“Anuraagam Anandadhaala” – Mullu Puvvu (1979) – Telugu Feature Film

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Faded Into Oblivion Series by Vicky Iyengar is licensed under a Creative Commons Attribution-NonCommercial-NoDerivatives 4.0 International License.

The Captivating Visual Realism & P Susheela Voicing Organic Love

A cult classic, Mullu Puvvu  (lit trans. The thorn and the flower) is a dubbed 1979 Telugu language drama motion picture (the original being Tamil feature film Mullum Malurum) written and directed by J. Mahendran. The film considered a milestone, starring Rajinikanth, Sarath Babu, Fatafat Jayalakshmi and Shoba, marked Mahendran’s directorial debut. The diegesis  is based on neoteric Umachandran’s sixties  novel of the same name published in the Tamil weekly, “Kalki”, though Mahendran divagated from the original plot. The scenario devoid of plethoric melodrama, narrates the bond – oedipal affinity – between a married protagonist brother and his sister  focusing on visual texture, realism.

With their first collaboration, Mahendran relied on Ace lensman Balu Mahendra’s cinematography, who powerfully captured the celluloidal images and fluid movements (natural backdrops, candy colored visuals, rich warm effulgence, the luminous close ups) – windows into the heightened emotional state of a character clinging to his humanity. The film intentionally defied orthodox Tamil cinema routine, discarding ingredients which Mahendran abhorred. The ne plus ultra was Maestro Ilayaraaja’s soundtrack through which the lead characters communicated their emotions (instead of the usual verbiage).

Ilayaraaja, a ballsy experimenter immortalized the film’s musical score. With a treasure trove of discography under his repertory, he literally revolutionized the Indian film music industry with lush orchestras, classical techniques, polychromatic instrumentation & iconic melodies for the dynamic audiences. He changed forever the structure, character, and brilliance of the modern Indian film score. His Mullu Puvvu score remains an iconic achievement in Indian movie music till date.

Winner of the National Film Award for Best Actress (for her portrayal in the motion picture ‘Pasi”), Shoba conquers a scene by entering it, bringing a audacious dynamism to all of her performances. She is pellucid, unsheltering her characters right down to their bare nerve endings. She has a uncanny knack to bleed for the characters that is so puissant  that she transports the solicitude along to the audience. Naturalism was her signature in every character she played on celluloid.

 anuraagam anandhadhala looge
andhala venuvaaye naa manasu uppongi poye
chiruvaalallai yedhavelluvainadhi
gagananige nanegaramannadhi
anuraagam anuraagam
na rogaanangha ne tholise deivangha naalo neevundangha
nee inti deepanga nee gunde dhahangha neekai nevundaga
mangalya bhagyam vedalunnadha noorellu cheddhamu ee pandaga
anuraagam
gudiloke cherali alupantha theerali jharighe povalani
edhalona naa nindali badhilangha undali bruthuke kondalani
ennanu devallu ne mrokhano pravunna swarganu ugincheno
anuraagam
anuraagam anandhadhala looge
andhala venuvaaye naa manasu uppongi poye
chiruvaalallai yedhavelluvainadhi
gagananige nanegaramannadhi
anuraagam anuraagam

Lyrics: Rajashri
అనురాగం ఆనందధాల లూజ్
అందాల వేణువాయే నా మనసు ఉప్పొంగి పోయే
చిరువాల్ళలై ఎదవెల్లువైనది
గగననిగే నానేఘారామన్నది
అనురాగం అనురాగం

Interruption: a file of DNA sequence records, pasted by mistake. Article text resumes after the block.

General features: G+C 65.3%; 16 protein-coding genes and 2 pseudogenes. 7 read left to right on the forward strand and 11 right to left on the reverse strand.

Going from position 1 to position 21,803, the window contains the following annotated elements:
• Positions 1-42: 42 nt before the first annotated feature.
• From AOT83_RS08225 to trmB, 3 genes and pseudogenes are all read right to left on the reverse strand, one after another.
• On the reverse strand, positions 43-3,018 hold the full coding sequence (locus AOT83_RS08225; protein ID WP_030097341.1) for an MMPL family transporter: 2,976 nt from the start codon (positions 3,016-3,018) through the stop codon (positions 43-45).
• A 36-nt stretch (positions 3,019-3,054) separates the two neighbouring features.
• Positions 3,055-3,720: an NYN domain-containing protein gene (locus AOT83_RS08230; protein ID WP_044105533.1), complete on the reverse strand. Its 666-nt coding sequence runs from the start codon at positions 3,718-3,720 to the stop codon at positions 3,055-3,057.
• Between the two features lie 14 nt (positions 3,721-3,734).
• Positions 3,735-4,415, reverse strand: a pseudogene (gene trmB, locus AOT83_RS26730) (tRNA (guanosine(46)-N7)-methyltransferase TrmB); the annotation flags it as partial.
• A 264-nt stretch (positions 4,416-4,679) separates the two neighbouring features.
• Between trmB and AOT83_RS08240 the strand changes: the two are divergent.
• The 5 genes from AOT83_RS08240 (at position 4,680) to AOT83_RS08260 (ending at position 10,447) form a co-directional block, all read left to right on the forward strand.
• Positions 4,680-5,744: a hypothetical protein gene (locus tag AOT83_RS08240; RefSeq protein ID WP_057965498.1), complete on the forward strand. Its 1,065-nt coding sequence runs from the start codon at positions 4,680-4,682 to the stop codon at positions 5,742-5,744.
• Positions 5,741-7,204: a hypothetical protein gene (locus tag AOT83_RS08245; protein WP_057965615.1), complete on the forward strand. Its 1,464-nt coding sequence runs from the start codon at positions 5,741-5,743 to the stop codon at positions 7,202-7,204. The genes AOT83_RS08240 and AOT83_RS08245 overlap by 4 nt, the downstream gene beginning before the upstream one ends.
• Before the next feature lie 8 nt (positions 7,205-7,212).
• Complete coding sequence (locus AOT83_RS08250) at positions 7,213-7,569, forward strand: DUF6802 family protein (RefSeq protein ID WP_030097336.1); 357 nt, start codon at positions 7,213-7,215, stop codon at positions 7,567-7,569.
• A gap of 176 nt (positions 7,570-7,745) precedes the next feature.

న రోగానంగా నే తొలిసె దేఇవంగా నాలో నీవుండంగా
నీ ఇంటి దీపంగా నీ గుండె దాహంగా నీకై నీవుండగా
మాంగళ్య భాగ్యం వెడలున్నదా నూరేళ్లు చేద్దాము ఈ పండగ
అనురాగం
గుడిలోకి చేరాలి అలుపంతా తీరాలి ఝరిగే పోవాలని
ఎదలోనా నా నిండాలి బదిలంగా ఉండాలి బృతుకే కొండలని
ఎన్నను దేవుళ్ళు నే మ్రొక్కనో ప్రవున్న స్వర్గాను ముగించెనో
అనురాగం
అనురాగం ఆనందధాల లూజ్
అందాల వేణువాయే నా మనసు ఉప్పొంగి పోయే
చిరువాల్ళలై ఎదవెల్లువైనది
గగననిగే నానేఘారామన్నది
అనురాగం అనురాగం

Often considered the standout track crooned by P Susheela, it is the crème de la crème that showcases her vocal finesse  (Tamil version by Jency Antony titled “Adi Penne”). The mere mention of this song conjures images of Shoba  against the nature’s canvas depicting a fearless woman sprinting around engulfed in an aura of innocence and mysticism around her.

For the song sequence “Anuraagam Anandadhaala” featuring actress Shoba both Balu Mahendra and Mahendran settled on a montage. A sultry ballad, this courtship ditty is a upbeat, catchy tune that packs plenty of poetic imagery,  is an irresistible earworm. Susheela captures the enduring nature of organic love and the yearning that comes with it – Ilayaraaja’s cascading violins and spiraling woodwind prelude reminds of us of the intense gathering of monsoonic clouds rushing to pour its heart out – anuraagam anandhadhaala looge”a simple, but with vivid warm overtones.

Listen to that “naa manasu uppongi poye chiruvaalallai yedhavelluvainadhi gagananige nanegaramannadhi”Susheela’s melodic hymn of perseverence, intrigue and all-consuming love – her quinta essentia! No one can forget the simpler times of the 70s. A vocal powerhouse, skillfully harnessed by Ilayarajaa, he lets her soulful voice steal the spotlight for this orchestral work, as Susheela leads the way with her definitive sentimental declaration – na rogaanangha ne tholise deivangha naalo neevundangha nee inti deepanga nee gunde dhahangha neekai nevundaga”pure bliss!

Eavesdrop on that devotion and longing ingudiloke cherali alupantha theerali jharighe povalani edhalona naa nindali badhilangha undali bruthuke kondalani”adoration and bravura, Susheela’s tone delves into the idea of finding refuge with her amorcito for all of eternity – she moves in a subconscious way, just unforgettable.  Though her repertoire  under this composer is limited, many of the atypical scores he created for her are deeply ingrained into the collective cinematic psyche.


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